Dante Alighieri

Dante was born in Florence in 1265 into a family in modest circumstances, though he claimed noble origins for his forebears. In
his youth he became one of the leading lyric poets in Italy, along withhis friend Guido Cavalcanti. In his late twenties Dante wrote the Vita Nuova (“New Life”), an autobiographical prose narrative that served as a frame for poems written earlier about a woman named Beatrice Portinari. He says he met her when they were both eight years old and she first greeted him in the street nine years later, transforming his life. Although, according to him, they had no actual relationship over the years beyond exchanges of greetings, she became his amorous obsession and his muse. When Dante was 20 he married Gemma Donati, a woman from a lesser branch of an important family, with whom he would have four children. Five years after his marriage Beatrice died. Following her death, Dante entered into intensive studies in philosophy and theology and got involved in politics. Florence, like other Italian cities, was riven by violent factional strife. The long-running struggle of the Guelfs (allied with the pope)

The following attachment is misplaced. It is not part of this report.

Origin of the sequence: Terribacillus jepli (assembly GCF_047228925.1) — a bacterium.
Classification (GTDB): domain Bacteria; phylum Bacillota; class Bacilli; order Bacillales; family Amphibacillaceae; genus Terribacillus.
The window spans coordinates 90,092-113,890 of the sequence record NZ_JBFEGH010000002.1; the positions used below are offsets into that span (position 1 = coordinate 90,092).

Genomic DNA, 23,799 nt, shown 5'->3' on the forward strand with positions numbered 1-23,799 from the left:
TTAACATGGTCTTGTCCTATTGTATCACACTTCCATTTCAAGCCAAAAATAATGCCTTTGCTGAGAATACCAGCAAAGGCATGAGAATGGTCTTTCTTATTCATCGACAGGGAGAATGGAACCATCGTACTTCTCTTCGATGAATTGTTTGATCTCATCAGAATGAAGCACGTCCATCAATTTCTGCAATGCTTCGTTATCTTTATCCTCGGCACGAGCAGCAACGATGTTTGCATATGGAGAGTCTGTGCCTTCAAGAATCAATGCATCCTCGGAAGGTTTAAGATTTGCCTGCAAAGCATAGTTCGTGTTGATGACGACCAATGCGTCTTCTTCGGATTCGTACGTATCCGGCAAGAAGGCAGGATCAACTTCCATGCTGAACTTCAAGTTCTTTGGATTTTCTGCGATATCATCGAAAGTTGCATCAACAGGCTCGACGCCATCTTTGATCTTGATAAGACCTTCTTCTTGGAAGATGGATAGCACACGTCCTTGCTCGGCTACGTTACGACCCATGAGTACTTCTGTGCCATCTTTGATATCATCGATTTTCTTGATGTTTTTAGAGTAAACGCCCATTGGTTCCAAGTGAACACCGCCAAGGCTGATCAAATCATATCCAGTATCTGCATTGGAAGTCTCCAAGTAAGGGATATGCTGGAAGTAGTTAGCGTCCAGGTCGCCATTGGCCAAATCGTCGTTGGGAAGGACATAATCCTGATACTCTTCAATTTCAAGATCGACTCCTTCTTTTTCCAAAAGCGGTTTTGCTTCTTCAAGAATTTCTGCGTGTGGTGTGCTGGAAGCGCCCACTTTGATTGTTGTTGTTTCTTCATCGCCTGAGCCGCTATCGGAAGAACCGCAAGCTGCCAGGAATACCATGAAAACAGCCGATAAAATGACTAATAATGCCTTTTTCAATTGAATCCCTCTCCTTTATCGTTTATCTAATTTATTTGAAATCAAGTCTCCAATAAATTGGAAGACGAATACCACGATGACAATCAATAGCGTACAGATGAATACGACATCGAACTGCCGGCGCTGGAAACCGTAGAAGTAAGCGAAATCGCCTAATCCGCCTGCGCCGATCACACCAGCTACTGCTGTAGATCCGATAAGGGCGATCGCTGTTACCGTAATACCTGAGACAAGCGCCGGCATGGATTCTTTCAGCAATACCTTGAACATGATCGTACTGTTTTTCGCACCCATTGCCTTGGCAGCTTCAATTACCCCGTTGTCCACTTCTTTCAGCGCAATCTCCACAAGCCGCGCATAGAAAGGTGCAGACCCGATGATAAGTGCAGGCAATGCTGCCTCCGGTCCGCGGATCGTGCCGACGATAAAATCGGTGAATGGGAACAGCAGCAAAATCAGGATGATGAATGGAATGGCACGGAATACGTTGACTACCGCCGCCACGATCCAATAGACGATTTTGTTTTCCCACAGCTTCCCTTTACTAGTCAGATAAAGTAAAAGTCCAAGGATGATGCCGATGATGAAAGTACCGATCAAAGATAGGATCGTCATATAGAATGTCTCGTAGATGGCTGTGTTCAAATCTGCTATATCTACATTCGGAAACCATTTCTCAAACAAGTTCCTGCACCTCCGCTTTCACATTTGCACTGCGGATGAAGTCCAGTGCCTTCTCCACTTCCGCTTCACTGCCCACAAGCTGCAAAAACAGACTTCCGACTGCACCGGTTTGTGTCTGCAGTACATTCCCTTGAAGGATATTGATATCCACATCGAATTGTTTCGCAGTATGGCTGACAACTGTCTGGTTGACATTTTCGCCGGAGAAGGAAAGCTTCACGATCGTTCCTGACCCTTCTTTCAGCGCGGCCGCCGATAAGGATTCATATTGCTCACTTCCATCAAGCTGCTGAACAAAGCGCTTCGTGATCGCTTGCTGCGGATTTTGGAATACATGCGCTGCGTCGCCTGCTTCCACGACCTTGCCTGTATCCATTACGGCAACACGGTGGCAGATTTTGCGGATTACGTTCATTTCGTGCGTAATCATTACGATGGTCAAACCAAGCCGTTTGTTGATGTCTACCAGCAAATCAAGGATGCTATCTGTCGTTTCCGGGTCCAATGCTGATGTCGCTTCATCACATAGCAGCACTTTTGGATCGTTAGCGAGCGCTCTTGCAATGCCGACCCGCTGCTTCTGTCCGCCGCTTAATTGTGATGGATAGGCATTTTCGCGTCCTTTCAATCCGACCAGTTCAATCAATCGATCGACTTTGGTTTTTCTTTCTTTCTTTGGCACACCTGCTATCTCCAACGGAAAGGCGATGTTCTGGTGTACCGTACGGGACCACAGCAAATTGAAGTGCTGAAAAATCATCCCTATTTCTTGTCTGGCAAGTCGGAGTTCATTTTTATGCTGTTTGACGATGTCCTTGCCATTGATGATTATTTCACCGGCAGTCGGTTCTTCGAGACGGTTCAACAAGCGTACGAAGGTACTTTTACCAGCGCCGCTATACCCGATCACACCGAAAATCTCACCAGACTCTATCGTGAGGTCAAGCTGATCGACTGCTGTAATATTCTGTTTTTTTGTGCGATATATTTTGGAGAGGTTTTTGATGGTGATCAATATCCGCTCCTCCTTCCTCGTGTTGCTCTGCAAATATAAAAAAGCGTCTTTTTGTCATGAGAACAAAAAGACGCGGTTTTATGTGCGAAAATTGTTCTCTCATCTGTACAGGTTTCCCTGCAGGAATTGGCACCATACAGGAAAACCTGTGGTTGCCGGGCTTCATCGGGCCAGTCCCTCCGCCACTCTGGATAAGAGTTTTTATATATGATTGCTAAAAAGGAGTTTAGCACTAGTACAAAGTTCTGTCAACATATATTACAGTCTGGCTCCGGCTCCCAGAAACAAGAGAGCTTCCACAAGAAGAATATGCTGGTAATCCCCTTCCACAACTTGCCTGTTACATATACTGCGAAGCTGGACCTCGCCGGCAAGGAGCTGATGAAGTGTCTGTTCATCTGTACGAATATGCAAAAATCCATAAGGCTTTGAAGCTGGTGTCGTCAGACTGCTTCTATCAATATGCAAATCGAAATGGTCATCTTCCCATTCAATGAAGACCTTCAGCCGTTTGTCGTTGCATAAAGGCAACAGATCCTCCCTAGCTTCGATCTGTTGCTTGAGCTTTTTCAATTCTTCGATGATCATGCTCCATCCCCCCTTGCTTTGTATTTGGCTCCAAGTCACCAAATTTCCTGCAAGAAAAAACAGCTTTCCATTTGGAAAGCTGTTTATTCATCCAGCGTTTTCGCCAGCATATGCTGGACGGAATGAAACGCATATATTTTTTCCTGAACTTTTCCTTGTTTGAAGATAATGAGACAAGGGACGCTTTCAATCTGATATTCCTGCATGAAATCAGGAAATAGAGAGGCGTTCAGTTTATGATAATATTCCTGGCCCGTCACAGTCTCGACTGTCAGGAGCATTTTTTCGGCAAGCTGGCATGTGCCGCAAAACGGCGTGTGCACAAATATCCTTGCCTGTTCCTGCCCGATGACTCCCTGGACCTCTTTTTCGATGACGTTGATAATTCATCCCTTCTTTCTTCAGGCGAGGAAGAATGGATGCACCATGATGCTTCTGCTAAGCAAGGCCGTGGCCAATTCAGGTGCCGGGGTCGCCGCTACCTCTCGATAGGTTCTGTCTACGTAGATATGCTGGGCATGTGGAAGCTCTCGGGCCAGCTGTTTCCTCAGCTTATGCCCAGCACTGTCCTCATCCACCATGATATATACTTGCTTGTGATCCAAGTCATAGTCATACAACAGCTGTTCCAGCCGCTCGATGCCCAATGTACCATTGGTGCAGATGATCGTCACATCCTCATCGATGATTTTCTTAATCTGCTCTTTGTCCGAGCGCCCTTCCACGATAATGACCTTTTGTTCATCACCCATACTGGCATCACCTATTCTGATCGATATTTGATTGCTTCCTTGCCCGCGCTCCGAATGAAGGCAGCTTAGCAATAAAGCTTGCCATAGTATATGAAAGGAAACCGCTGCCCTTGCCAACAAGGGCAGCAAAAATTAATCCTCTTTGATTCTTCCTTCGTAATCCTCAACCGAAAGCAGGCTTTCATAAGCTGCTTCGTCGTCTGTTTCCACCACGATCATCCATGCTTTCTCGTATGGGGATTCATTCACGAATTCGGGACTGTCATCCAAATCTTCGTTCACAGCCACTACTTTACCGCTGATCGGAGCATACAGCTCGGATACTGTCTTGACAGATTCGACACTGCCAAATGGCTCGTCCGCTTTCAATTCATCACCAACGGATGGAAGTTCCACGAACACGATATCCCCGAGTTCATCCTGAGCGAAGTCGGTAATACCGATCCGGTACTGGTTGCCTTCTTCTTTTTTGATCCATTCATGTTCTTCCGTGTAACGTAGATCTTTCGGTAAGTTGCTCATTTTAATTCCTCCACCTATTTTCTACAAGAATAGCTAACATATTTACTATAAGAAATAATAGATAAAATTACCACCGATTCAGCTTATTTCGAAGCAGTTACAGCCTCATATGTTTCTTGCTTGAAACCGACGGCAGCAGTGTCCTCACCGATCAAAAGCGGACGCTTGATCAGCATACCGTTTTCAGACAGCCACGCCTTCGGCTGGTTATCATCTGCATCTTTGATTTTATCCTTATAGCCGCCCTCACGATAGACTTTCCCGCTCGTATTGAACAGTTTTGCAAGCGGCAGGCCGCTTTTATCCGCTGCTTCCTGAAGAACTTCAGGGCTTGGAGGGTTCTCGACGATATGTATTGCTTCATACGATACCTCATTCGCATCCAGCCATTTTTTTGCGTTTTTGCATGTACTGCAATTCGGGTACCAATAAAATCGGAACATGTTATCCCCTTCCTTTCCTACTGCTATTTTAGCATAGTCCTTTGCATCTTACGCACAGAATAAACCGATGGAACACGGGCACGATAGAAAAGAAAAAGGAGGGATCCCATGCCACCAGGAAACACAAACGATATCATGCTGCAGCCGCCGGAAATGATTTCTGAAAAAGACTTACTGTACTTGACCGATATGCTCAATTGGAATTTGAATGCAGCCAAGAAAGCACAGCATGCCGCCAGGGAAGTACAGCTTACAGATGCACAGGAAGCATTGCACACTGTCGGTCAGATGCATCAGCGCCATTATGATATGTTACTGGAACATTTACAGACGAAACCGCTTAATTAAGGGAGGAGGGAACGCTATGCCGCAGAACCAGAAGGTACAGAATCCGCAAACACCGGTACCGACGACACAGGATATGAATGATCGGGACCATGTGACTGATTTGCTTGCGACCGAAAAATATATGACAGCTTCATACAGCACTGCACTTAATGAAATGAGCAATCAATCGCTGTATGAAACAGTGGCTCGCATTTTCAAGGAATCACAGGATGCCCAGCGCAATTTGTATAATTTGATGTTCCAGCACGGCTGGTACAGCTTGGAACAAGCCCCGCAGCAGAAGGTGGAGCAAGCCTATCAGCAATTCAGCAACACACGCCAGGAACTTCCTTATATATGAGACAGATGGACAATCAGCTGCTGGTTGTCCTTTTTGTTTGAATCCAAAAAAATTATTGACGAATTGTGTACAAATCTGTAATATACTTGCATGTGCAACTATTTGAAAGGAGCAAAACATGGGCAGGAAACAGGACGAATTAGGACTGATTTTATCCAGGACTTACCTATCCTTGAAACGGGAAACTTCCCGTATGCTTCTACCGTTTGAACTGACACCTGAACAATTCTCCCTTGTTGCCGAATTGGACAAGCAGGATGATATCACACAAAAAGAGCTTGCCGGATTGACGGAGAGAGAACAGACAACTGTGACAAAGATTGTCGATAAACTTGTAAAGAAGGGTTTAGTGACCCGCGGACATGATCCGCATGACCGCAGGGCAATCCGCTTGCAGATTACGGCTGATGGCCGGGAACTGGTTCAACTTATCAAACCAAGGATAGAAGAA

and the Ghibellines (allied with the emperor) had ended with the Guelfs victorious. But Florence was then plagued by a violent struggle between the Black and White factions of the Guelf party; Dante was allied with the Whites.

In 1300 he was serving a two-month term as one of the seven priors who administered the city when the struggle
came to a boil. The priors exiled the leaders of both parties. After his term ended, the Whites were recalled from exile, which antagonized the pope, who called in a French force to restore the Blacks to power. When this happened Dante was on an embassy to Rome to dissuade the pope from this course. He was sentenced in absentia to exile and then to death and he never saw Florence again.

He spent almost 20 years in exile, partly as a guest of the lords of Verona and Ravenna. He died after returning from an embassy on behalf of the latter in 1321, when he was 56. In exile Dante wrote most of his works, including an unfinished treatise of moral philosophy, an unfinished work on linguistics and  literature, a book of political theory and open letters on the international political situation. In the last 15 years of his life he wrote his masterpiece, The Divine Comedy, which begins in autobiography and
becomes by its end the single most universal and transcendent work in Western literature. T.S. Eliot said, “Dante and Shakespeare divide the world between them. There is no third.”

Peter Thornton

View Books by Dante Alighieri

Dante’s Inferno

Peter Thornton